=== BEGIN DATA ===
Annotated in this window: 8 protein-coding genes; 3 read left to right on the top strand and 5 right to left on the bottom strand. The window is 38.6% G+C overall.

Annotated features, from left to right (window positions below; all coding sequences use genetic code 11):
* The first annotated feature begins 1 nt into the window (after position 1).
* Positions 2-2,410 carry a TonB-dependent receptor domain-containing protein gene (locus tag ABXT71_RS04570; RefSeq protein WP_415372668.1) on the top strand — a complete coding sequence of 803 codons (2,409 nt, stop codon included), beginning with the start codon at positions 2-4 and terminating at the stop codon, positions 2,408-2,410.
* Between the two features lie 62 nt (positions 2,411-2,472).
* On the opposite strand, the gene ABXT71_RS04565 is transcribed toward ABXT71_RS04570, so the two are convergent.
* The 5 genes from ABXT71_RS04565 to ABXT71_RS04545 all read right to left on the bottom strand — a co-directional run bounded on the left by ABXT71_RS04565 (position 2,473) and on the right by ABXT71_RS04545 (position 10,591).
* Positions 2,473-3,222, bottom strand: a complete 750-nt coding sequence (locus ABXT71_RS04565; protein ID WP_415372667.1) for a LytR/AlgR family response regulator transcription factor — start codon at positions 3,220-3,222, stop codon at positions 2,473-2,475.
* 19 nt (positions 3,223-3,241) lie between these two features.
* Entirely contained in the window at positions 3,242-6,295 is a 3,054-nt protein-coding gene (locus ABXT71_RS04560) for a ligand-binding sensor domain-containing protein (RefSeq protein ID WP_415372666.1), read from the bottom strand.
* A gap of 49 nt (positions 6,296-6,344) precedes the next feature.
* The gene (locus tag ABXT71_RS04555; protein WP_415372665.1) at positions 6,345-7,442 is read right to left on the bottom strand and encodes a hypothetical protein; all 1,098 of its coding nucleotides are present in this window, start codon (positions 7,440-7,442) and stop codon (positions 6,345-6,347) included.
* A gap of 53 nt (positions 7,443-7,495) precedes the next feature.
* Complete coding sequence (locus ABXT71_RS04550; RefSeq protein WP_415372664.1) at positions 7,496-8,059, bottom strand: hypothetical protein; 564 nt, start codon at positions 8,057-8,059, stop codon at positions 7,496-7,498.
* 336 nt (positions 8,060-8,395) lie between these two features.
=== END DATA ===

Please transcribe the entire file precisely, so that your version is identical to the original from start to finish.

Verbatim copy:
Annotated in this window: 8 protein-coding genes; 3 read left to right on the top strand and 5 right to left on the bottom strand. The window is 38.6% G+C overall.

Annotated features, from left to right (window positions below; all coding sequences use genetic code 11):
* The first annotated feature begins 1 nt into the window (after position 1).
* Positions 2-2,410 carry a TonB-dependent receptor domain-containing protein gene (locus tag ABXT71_RS04570; RefSeq protein WP_415372668.1) on the top strand — a complete coding sequence of 803 codons (2,409 nt, stop codon included), beginning with the start codon at positions 2-4 and terminating at the stop codon, positions 2,408-2,410.
* Between the two features lie 62 nt (positions 2,411-2,472).
* On the opposite strand, the gene ABXT71_RS04565 is transcribed toward ABXT71_RS04570, so the two are convergent.
* The 5 genes from ABXT71_RS04565 to ABXT71_RS04545 all read right to left on the bottom strand — a co-directional run bounded on the left by ABXT71_RS04565 (position 2,473) and on the right by ABXT71_RS04545 (position 10,591).
* Positions 2,473-3,222, bottom strand: a complete 750-nt coding sequence (locus ABXT71_RS04565; protein ID WP_415372667.1) for a LytR/AlgR family response regulator transcription factor — start codon at positions 3,220-3,222, stop codon at positions 2,473-2,475.
* 19 nt (positions 3,223-3,241) lie between these two features.
* Entirely contained in the window at positions 3,242-6,295 is a 3,054-nt protein-coding gene (locus ABXT71_RS04560) for a ligand-binding sensor domain-containing protein (RefSeq protein ID WP_415372666.1), read from the bottom strand.
* A gap of 49 nt (positions 6,296-6,344) precedes the next feature.
* The gene (locus tag ABXT71_RS04555; protein WP_415372665.1) at positions 6,345-7,442 is read right to left on the bottom strand and encodes a hypothetical protein; all 1,098 of its coding nucleotides are present in this window, start codon (positions 7,440-7,442) and stop codon (positions 6,345-6,347) included.
* A gap of 53 nt (positions 7,443-7,495) precedes the next feature.
* Complete coding sequence (locus ABXT71_RS04550; RefSeq protein WP_415372664.1) at positions 7,496-8,059, bottom strand: hypothetical protein; 564 nt, start codon at positions 8,057-8,059, stop codon at positions 7,496-7,498.
* 336 nt (positions 8,060-8,395) lie between these two features.